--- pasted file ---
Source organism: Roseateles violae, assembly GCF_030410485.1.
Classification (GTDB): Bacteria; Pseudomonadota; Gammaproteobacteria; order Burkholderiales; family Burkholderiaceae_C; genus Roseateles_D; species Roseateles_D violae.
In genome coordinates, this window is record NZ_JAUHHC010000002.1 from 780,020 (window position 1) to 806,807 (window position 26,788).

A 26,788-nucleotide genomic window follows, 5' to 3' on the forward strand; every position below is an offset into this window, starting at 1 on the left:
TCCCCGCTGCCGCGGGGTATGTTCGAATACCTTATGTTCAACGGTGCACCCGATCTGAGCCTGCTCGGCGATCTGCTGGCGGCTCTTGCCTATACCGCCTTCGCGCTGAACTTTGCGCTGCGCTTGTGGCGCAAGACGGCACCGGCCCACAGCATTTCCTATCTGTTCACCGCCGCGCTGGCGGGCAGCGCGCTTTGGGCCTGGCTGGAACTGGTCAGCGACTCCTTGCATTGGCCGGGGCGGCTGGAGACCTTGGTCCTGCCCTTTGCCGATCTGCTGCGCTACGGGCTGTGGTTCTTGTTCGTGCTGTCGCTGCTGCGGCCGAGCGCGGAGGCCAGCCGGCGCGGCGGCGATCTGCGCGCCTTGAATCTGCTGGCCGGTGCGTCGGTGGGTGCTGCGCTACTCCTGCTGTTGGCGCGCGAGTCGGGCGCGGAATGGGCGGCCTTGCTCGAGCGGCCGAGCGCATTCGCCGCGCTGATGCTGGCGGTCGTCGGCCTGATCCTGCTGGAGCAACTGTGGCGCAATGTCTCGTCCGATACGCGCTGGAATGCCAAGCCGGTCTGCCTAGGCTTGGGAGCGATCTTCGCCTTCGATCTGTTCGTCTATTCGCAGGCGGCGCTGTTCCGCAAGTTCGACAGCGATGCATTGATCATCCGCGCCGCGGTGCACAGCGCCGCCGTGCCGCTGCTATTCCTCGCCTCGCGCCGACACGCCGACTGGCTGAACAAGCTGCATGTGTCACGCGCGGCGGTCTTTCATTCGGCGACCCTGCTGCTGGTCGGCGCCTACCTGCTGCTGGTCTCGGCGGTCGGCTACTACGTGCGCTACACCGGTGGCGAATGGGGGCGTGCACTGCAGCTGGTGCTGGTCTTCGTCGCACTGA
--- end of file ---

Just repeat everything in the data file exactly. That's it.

Source organism: Roseateles violae, assembly GCF_030410485.1.
Classification (GTDB): Bacteria; Pseudomonadota; Gammaproteobacteria; order Burkholderiales; family Burkholderiaceae_C; genus Roseateles_D; species Roseateles_D violae.
In genome coordinates, this window is record NZ_JAUHHC010000002.1 from 780,020 (window position 1) to 806,807 (window position 26,788).

A 26,788-nucleotide genomic window follows, 5' to 3' on the forward strand; every position below is an offset into this window, starting at 1 on the left:
TCCCCGCTGCCGCGGGGTATGTTCGAATACCTTATGTTCAACGGTGCACCCGATCTGAGCCTGCTCGGCGATCTGCTGGCGGCTCTTGCCTATACCGCCTTCGCGCTGAACTTTGCGCTGCGCTTGTGGCGCAAGACGGCACCGGCCCACAGCATTTCCTATCTGTTCACCGCCGCGCTGGCGGGCAGCGCGCTTTGGGCCTGGCTGGAACTGGTCAGCGACTCCTTGCATTGGCCGGGGCGGCTGGAGACCTTGGTCCTGCCCTTTGCCGATCTGCTGCGCTACGGGCTGTGGTTCTTGTTCGTGCTGTCGCTGCTGCGGCCGAGCGCGGAGGCCAGCCGGCGCGGCGGCGATCTGCGCGCCTTGAATCTGCTGGCCGGTGCGTCGGTGGGTGCTGCGCTACTCCTGCTGTTGGCGCGCGAGTCGGGCGCGGAATGGGCGGCCTTGCTCGAGCGGCCGAGCGCATTCGCCGCGCTGATGCTGGCGGTCGTCGGCCTGATCCTGCTGGAGCAACTGTGGCGCAATGTCTCGTCCGATACGCGCTGGAATGCCAAGCCGGTCTGCCTAGGCTTGGGAGCGATCTTCGCCTTCGATCTGTTCGTCTATTCGCAGGCGGCGCTGTTCCGCAAGTTCGACAGCGATGCATTGATCATCCGCGCCGCGGTGCACAGCGCCGCCGTGCCGCTGCTATTCCTCGCCTCGCGCCGACACGCCGACTGGCTGAACAAGCTGCATGTGTCACGCGCGGCGGTCTTTCATTCGGCGACCCTGCTGCTGGTCGGCGCCTACCTGCTGCTGGTCTCGGCGGTCGGCTACTACGTGCGCTACACCGGTGGCGAATGGGGGCGTGCACTGCAGCTGGTGCTGGTCTTCGTCGCACTGA